I agree, but on a personal level, I think that the part where it gets tricky is the separation of the realm of poetry and real life. At then end of the day you have to be a man and you have to take care of yourself , and because of that you’re ego is real and you do need it to survive. In a human reality where you have to make money and eat to live, how do you translate the abstract into the reality of your life?
Well, you’ve gotta’ eat! You’ve gotta’ keep the lights on! But it’s the same way that you have to be creative with your art. With poetry, you have to build your poetry, and build your name, and build your brand, you have to get out here and bust your ass, you’ve got to grind! You have to be here and let people know what it is that you do and then continue to build and build and build on that so that you can create a living.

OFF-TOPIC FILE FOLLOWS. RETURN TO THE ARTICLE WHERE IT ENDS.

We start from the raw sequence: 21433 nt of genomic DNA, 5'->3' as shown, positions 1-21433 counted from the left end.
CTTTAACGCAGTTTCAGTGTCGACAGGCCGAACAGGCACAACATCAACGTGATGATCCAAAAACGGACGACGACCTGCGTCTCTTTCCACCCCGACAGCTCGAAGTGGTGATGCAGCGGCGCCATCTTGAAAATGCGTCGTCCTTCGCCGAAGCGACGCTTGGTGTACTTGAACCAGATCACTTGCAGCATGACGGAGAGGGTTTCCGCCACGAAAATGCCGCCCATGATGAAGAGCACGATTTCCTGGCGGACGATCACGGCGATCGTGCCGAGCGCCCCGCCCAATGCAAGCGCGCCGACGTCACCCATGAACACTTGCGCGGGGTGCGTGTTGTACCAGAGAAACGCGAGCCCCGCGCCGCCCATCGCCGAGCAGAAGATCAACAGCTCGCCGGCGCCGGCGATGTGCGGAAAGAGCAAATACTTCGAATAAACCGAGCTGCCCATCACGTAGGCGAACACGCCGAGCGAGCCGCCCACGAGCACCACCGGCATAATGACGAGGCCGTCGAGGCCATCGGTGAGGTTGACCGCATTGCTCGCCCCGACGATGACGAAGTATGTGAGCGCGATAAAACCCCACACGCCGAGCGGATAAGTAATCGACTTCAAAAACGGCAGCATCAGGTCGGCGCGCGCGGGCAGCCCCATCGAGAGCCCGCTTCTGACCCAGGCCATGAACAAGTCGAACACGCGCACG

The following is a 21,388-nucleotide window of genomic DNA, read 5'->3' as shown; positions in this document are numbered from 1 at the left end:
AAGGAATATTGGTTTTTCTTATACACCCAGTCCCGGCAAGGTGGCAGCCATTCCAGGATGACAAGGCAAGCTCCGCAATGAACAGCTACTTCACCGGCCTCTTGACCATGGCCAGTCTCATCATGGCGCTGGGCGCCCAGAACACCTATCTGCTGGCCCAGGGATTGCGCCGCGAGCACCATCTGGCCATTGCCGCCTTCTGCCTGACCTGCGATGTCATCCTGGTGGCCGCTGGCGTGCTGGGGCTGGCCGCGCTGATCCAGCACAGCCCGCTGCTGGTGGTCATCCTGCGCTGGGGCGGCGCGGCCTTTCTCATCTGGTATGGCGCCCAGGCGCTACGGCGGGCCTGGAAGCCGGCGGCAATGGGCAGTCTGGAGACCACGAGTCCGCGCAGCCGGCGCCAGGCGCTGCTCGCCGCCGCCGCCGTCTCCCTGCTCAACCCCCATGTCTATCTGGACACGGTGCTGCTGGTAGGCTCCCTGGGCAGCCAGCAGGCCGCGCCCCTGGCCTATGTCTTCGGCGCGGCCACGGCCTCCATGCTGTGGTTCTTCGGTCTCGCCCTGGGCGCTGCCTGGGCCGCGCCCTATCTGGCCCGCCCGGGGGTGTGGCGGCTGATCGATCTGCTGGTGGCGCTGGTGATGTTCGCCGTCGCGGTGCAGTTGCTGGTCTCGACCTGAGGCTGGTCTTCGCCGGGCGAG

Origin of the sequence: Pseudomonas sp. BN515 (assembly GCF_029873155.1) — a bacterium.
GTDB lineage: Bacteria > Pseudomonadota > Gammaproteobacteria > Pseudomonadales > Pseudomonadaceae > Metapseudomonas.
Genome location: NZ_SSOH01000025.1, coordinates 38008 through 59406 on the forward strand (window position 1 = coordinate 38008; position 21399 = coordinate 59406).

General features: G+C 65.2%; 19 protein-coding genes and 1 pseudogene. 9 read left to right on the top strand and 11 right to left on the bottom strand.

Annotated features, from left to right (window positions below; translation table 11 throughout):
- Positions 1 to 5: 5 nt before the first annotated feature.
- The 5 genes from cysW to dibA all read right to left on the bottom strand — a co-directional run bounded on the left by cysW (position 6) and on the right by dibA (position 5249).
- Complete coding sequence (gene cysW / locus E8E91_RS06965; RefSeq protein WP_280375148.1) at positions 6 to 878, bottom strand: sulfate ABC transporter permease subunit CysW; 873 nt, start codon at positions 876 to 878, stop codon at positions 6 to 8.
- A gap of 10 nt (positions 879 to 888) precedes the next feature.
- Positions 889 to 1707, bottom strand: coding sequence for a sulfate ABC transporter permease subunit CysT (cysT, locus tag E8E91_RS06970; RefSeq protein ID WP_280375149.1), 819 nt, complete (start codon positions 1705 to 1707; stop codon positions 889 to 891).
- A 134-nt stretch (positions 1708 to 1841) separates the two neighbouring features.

When I introduce myself and people ask me what I do, and I tell them I’m a poet they often say, “Yeah, that’s cool…but what do you do?” Well, I write poetry. “Nah yeah, that’s cool, but what do you do for a living?” People are still unable to connect poetry with a lifestyle because, historically, it’s always been seen that poets are poor and they don’t make money until after their dead. But for me, I’ve always refused to allow that become my norm. At the same time, I feel that when you’re doing what you were put here to do, doors will open. It’s a magnetic force. I think that it’s a combination of doing what you’re supposed to do and being creative with that vocation. While you’re doing that, things are going to happen, the doors will open…and the doors that don’t open, you’ll knock down.